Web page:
The traditional art business model reflects socio-political austerity. A system that disproportionately benefits people who do not experience racial oppression, gender or class discriminations. Acting as a platform and support system emerging artists are often denied, Guts works to challenge and revise this model, that leaves artists and staff undervalued and underpaid.
In doing so, Guts exhibits established artists alongside emerging artists and facilitates genuine relationships between artists and collectors. Connecting artists who reflect their lived experiences in their work with those who are eager to support them.
Guts applies adaptive business practices to position itself at the forefront of the art world’s next generation of contemporary voices. It forgoes the burdensome overhead that accompanies a permanent location. Guts operates on a nomadic basis, leveraging communal trust and initiative to exhibit in technologically innovative ways, providing larger sales percentages to artists and living wages to staff.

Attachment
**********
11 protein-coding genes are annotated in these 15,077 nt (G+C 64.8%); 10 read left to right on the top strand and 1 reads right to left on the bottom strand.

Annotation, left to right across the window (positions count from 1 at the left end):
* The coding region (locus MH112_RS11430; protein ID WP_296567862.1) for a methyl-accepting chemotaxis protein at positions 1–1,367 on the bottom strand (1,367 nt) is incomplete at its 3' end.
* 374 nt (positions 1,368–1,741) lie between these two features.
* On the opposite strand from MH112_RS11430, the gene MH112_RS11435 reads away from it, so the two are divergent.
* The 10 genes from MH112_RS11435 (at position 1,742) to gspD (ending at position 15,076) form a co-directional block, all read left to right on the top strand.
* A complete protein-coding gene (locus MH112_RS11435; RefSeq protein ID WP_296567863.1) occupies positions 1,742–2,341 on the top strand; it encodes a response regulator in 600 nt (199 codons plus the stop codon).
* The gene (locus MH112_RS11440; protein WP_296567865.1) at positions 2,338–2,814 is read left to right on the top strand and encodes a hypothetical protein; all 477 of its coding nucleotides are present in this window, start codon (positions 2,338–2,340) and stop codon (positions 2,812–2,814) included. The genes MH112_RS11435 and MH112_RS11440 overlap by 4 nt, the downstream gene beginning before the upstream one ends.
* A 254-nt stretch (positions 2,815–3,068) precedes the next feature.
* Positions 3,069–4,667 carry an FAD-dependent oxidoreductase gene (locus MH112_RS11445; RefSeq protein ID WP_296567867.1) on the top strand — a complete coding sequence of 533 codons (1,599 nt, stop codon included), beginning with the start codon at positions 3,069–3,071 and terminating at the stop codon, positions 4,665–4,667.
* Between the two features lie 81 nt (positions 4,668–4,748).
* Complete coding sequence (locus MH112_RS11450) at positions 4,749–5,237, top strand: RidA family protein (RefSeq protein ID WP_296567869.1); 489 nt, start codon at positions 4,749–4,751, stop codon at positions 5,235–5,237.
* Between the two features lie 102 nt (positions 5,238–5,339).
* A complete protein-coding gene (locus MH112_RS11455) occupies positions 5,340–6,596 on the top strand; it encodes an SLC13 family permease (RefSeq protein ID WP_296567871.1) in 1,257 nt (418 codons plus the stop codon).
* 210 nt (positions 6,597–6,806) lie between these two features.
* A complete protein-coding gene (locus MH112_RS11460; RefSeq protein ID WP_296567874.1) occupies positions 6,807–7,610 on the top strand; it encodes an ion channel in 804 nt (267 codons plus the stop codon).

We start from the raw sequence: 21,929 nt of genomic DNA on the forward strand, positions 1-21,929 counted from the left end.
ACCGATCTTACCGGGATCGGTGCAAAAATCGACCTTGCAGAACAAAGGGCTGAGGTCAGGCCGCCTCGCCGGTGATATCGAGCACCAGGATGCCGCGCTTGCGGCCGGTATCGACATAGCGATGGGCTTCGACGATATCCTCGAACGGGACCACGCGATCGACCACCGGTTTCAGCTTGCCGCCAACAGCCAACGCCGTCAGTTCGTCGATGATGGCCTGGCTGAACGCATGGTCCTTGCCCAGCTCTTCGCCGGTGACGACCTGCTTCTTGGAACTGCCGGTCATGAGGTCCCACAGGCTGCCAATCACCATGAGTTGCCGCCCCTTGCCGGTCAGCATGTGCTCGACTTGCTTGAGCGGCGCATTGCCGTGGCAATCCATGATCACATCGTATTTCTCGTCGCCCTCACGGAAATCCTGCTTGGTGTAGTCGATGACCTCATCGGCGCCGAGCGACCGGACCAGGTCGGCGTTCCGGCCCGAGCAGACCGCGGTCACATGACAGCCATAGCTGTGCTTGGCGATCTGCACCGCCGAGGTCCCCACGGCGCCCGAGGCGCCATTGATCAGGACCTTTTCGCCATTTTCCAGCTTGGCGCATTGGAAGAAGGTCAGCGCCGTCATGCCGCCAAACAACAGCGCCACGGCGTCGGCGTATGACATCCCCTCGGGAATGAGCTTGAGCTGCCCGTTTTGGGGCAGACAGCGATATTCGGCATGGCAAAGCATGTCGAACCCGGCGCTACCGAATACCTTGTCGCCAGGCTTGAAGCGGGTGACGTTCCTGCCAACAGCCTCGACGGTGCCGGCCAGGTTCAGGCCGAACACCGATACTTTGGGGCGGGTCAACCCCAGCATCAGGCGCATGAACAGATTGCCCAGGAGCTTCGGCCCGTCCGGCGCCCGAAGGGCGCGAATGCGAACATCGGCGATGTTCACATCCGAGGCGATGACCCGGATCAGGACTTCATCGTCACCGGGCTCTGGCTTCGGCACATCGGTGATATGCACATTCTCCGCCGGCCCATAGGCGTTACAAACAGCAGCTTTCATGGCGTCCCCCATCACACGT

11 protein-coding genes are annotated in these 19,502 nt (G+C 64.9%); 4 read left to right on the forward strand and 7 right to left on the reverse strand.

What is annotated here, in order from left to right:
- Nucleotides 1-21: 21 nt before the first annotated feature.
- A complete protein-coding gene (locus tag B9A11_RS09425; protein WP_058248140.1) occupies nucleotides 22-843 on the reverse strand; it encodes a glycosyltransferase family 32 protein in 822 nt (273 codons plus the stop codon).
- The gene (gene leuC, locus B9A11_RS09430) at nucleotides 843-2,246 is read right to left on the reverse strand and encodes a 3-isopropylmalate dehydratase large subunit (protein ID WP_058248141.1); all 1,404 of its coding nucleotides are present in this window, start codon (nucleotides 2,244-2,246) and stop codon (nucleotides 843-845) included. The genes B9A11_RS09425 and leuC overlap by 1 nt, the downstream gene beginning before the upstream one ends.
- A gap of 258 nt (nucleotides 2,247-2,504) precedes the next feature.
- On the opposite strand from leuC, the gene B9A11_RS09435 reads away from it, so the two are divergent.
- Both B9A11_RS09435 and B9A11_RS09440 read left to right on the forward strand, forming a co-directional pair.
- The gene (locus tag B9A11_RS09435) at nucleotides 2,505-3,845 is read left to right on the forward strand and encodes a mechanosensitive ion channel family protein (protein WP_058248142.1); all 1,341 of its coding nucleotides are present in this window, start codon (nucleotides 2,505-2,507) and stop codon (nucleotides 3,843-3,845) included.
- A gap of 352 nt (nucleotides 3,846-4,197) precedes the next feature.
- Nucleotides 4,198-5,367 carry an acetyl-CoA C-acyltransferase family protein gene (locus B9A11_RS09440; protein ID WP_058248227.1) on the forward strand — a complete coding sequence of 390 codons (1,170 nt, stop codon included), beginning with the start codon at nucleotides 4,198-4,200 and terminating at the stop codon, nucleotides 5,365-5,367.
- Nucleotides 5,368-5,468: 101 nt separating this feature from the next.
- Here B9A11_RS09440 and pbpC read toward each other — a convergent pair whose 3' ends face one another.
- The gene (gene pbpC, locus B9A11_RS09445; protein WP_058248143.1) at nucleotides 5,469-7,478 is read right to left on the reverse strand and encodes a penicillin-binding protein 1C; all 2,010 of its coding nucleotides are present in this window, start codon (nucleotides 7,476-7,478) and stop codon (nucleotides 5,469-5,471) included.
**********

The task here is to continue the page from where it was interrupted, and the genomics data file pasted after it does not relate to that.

Guts flips the traditional power dynamics between gallerist and artist, creating safe spaces, accessibility, constructive dialogue and collective shouldering. In an art world scared to speak out about inequality for fear of jeopardizing their positions, Guts Gallery refuses to be silenced.